By Associated Press
Friday, August 26, 2011
UNIVERSITY PARK — Setter Kristin Carpenter slowly walked out of the locker room, her voice hoarse after doing a lot of yelling at Penn State practice.
Keeping a women's volleyball dynasty going is a tiring job.
That's four straight national titles now for the Nittany Lions, the measuring-stick program for the sport following the unprecedented run of success. Coach Russ Rose's club starts the 2011 season this weekend where the 2010 campaign ended — as the No. 1 team in the country, though a roster overhaul could make the drive for five straight crowns a tough task.
Is this the year the talent gap finally closes between Penn State and everybody else?
"I think everybody focuses on you when you're winning like this, so it will definitely close," Southern California coach Mick Haley said in a phone interview. The Trojans, ranked second in the American College Volleyball Association coaches poll, can make an early statement Saturday when they play Penn State in Happy Valley in a marquee, opening-weekend tournament.
Haley likened Penn State's dominating run to UCLA's seven straight national titles in men's basketball (1966-1973) under iconic coach John Wooden.
"But no one likes it when someone wins it all the time," Haley joked, "except for Yankees fans."
When last seen on the court, the Nittany Lions were jumping for joy after a three-set sweep of California at the NCAA finals in Kansas City. Several key players from that team have turned in their blue-and-white uniforms, most notably the player of the year, Blair Brown.
Also gone is middle hitter Arielle Wilson, who formed an imposing one-two punch on the front line with Brown. The toughest losses to overcome might be libero Alyssa D'Errico and defensive specialist Cathy Quilico, who provided veteran leadership on the back row.
The roster is a lot younger, including five freshman and two redshirt freshman. No wonder Carpenter's voice was so hoarse from barking out direction.
"With so many (younger players) on the roster," the junior said, "it's expected. We're young. We still have an opportunity to be successful. We have to be smart and eliminate those rookie mistakes, which trust me, I know all too well from last year."
Not that Penn State is bereft of talent — not even close.
The energetic Carpenter returns, along with Deja McClendon, Katie Slay and Ariel Scott, three front-line players who will be expected to step up after making sizable contributions as freshmen last year. The two seniors, outside hitter Katie Kabbes and defensive specialist Megan Shifflet, may need to emerge after three seasons as reserves.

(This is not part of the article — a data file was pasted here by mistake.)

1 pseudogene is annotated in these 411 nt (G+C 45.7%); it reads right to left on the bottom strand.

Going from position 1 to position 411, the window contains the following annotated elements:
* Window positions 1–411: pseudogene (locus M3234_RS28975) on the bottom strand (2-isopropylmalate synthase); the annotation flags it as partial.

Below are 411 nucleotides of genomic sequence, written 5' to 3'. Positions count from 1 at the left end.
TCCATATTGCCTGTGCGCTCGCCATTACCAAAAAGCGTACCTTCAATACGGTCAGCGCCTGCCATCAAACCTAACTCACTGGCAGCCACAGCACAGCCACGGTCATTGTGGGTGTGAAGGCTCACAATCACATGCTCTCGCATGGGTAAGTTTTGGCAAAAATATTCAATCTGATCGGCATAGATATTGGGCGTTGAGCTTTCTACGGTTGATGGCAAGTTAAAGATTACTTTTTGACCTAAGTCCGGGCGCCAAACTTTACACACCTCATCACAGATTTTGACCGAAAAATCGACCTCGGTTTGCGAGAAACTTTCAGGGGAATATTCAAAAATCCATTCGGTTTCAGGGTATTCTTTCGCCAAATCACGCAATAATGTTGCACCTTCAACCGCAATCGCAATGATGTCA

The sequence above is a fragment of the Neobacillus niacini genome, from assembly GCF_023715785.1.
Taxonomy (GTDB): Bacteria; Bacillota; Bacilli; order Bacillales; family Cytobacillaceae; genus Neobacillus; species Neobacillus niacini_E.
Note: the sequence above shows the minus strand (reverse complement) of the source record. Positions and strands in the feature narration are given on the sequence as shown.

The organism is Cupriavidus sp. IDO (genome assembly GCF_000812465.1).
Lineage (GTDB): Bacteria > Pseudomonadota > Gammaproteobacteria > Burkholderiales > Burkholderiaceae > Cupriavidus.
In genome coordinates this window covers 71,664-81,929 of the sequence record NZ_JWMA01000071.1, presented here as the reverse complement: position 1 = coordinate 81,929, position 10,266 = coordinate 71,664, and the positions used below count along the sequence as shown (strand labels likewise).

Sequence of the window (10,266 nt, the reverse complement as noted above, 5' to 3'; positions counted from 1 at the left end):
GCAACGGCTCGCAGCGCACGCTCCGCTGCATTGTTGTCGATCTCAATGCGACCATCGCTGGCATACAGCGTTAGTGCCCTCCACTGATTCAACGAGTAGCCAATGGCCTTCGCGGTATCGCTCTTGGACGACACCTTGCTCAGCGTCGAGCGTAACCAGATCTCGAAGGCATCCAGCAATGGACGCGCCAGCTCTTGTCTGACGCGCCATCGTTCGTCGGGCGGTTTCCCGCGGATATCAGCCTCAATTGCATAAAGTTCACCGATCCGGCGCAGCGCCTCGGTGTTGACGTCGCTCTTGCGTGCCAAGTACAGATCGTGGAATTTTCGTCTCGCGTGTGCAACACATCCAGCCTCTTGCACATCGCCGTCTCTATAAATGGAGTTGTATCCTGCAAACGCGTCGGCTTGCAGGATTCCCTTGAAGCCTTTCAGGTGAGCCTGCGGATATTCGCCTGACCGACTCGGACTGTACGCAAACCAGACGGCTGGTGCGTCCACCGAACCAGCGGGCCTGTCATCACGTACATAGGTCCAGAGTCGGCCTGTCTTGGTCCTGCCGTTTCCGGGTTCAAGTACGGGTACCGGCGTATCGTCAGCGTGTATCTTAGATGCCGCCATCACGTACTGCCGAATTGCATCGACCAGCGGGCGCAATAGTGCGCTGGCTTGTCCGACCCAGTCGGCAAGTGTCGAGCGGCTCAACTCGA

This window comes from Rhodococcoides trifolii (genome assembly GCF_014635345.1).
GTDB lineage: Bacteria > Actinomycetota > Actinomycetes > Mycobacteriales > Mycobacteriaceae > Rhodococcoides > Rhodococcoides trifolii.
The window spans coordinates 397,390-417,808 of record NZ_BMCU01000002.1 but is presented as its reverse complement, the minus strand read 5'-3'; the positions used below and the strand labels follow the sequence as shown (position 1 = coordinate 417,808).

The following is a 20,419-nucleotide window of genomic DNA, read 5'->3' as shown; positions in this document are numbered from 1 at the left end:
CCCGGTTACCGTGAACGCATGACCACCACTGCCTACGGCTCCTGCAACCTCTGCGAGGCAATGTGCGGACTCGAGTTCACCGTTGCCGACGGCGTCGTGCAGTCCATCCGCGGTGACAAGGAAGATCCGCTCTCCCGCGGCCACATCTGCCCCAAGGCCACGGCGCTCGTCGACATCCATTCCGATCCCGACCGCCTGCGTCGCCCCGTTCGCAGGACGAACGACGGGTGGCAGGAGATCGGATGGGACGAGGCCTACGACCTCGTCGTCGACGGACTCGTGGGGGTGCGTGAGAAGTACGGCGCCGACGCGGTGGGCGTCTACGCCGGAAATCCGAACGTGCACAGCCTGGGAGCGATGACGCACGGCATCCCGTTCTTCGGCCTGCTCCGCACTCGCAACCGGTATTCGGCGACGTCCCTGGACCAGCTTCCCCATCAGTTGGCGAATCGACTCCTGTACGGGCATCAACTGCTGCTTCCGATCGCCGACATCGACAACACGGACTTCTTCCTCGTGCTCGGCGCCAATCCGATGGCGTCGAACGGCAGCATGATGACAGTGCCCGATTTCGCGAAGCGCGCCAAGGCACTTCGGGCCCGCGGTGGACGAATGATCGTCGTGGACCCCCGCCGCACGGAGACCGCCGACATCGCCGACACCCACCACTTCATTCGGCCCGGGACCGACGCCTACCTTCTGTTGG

Rose, who tells it like it is, doesn't quite understand how his team could be picked the preseason favorite.
"We won the last four national championships. I'm aware of that," Rose said. "It's unbelievable. Nobody's ever done that before. Does that mean that this group is the No. 1 group in the country? It doesn't make sense to think that's how it works."
Haley said he puts "zero stock" in preseason polls himself. Though he does have an idea why Penn State is No. 1.
"Russ knows why he's No. 1," Haley said. "He's No. 1 because everybody wants to beat him."
The Nittany Lions learned a lesson last year after a 109-match win streak ended in September in a loss to Stanford. It was the second-longest streak in Division I team sports, behind only the 137 straight match wins by Miami men's tennis from 1957-1964.
Four more losses followed in the Big Ten. There were doubts about the Nittany Lions in December when the NCAA tournament began, but they spiked their way to the top, again.
"They've figured out how to be great in December. They had two back-to-back, really strong recruiting classes," Nebraska coach John Cook said. "Russ is a great coach. They have tradition in that program.
"I don't think the gap is that far. I mean, they lost at Indiana, they lost at Illinois and they lost at Minnesota. ... It's not like they're just dominating and going undefeated. But they have had remarkable runs in the NCAA tournament."
And those runs are part of the reason why a sport rooted on the sand beaches of southern California has developed a following far away from the West Coast, from Nebraska to Penn State, and Texas to Florida. Penn State's roster includes players from North Carolina, Indiana and Oklahoma.
"Whatever it is, we're hot, and we've been hot for some time. That leads right into the collegiate game," Haley said. "Right now there are 40 teams that one way or another can get to the final four."
Once again, though, Penn State is the preseason favorite.